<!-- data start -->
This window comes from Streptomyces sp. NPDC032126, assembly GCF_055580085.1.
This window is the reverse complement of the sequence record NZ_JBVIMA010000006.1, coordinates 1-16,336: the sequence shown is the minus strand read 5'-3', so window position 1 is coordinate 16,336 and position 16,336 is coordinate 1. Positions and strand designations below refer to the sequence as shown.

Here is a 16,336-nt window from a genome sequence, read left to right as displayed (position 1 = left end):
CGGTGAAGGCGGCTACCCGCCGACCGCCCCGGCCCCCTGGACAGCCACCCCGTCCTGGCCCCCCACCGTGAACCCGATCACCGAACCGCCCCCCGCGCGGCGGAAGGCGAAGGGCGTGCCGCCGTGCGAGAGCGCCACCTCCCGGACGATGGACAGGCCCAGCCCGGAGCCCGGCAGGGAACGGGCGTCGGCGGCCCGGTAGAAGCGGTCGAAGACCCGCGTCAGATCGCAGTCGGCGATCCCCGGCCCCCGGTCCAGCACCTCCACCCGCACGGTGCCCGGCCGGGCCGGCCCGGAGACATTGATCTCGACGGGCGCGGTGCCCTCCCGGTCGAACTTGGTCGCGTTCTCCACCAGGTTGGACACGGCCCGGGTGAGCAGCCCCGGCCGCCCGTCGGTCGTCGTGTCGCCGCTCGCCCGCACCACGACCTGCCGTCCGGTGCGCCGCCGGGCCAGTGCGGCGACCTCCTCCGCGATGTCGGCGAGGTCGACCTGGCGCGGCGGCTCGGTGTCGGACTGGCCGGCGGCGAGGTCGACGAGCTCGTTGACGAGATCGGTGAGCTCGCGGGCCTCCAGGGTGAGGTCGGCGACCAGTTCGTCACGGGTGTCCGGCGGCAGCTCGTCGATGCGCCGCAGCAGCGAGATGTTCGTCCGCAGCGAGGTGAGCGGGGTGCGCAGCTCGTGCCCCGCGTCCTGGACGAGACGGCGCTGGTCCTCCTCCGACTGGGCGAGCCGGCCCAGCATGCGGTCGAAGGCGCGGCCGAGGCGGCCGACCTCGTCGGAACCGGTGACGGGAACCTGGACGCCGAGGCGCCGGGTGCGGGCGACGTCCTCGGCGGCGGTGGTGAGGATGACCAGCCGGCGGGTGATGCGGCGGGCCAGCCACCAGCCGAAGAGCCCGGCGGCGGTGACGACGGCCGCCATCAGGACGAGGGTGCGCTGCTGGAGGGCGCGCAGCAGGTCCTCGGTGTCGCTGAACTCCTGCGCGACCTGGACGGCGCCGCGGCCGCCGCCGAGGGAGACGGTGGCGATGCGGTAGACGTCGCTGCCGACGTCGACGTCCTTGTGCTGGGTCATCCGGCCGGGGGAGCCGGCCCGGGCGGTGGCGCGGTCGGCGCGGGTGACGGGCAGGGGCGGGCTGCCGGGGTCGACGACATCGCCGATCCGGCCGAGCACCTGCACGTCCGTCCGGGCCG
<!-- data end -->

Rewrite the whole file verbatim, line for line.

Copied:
This window comes from Streptomyces sp. NPDC032126, assembly GCF_055580085.1.
This window is the reverse complement of the sequence record NZ_JBVIMA010000006.1, coordinates 1-16,336: the sequence shown is the minus strand read 5'-3', so window position 1 is coordinate 16,336 and position 16,336 is coordinate 1. Positions and strand designations below refer to the sequence as shown.

Here is a 16,336-nt window from a genome sequence, read left to right as displayed (position 1 = left end):
CGGTGAAGGCGGCTACCCGCCGACCGCCCCGGCCCCCTGGACAGCCACCCCGTCCTGGCCCCCCACCGTGAACCCGATCACCGAACCGCCCCCCGCGCGGCGGAAGGCGAAGGGCGTGCCGCCGTGCGAGAGCGCCACCTCCCGGACGATGGACAGGCCCAGCCCGGAGCCCGGCAGGGAACGGGCGTCGGCGGCCCGGTAGAAGCGGTCGAAGACCCGCGTCAGATCGCAGTCGGCGATCCCCGGCCCCCGGTCCAGCACCTCCACCCGCACGGTGCCCGGCCGGGCCGGCCCGGAGACATTGATCTCGACGGGCGCGGTGCCCTCCCGGTCGAACTTGGTCGCGTTCTCCACCAGGTTGGACACGGCCCGGGTGAGCAGCCCCGGCCGCCCGTCGGTCGTCGTGTCGCCGCTCGCCCGCACCACGACCTGCCGTCCGGTGCGCCGCCGGGCCAGTGCGGCGACCTCCTCCGCGATGTCGGCGAGGTCGACCTGGCGCGGCGGCTCGGTGTCGGACTGGCCGGCGGCGAGGTCGACGAGCTCGTTGACGAGATCGGTGAGCTCGCGGGCCTCCAGGGTGAGGTCGGCGACCAGTTCGTCACGGGTGTCCGGCGGCAGCTCGTCGATGCGCCGCAGCAGCGAGATGTTCGTCCGCAGCGAGGTGAGCGGGGTGCGCAGCTCGTGCCCCGCGTCCTGGACGAGACGGCGCTGGTCCTCCTCCGACTGGGCGAGCCGGCCCAGCATGCGGTCGAAGGCGCGGCCGAGGCGGCCGACCTCGTCGGAACCGGTGACGGGAACCTGGACGCCGAGGCGCCGGGTGCGGGCGACGTCCTCGGCGGCGGTGGTGAGGATGACCAGCCGGCGGGTGATGCGGCGGGCCAGCCACCAGCCGAAGAGCCCGGCGGCGGTGACGACGGCCGCCATCAGGACGAGGGTGCGCTGCTGGAGGGCGCGCAGCAGGTCCTCGGTGTCGCTGAACTCCTGCGCGACCTGGACGGCGCCGCGGCCGCCGCCGAGGGAGACGGTGGCGATGCGGTAGACGTCGCTGCCGACGTCGACGTCCTTGTGCTGGGTCATCCGGCCGGGGGAGCCGGCCCGGGCGGTGGCGCGGTCGGCGCGGGTGACGGGCAGGGGCGGGCTGCCGGGGTCGACGACATCGCCGATCCGGCCGAGCACCTGCACGTCCGTCCGGGCCG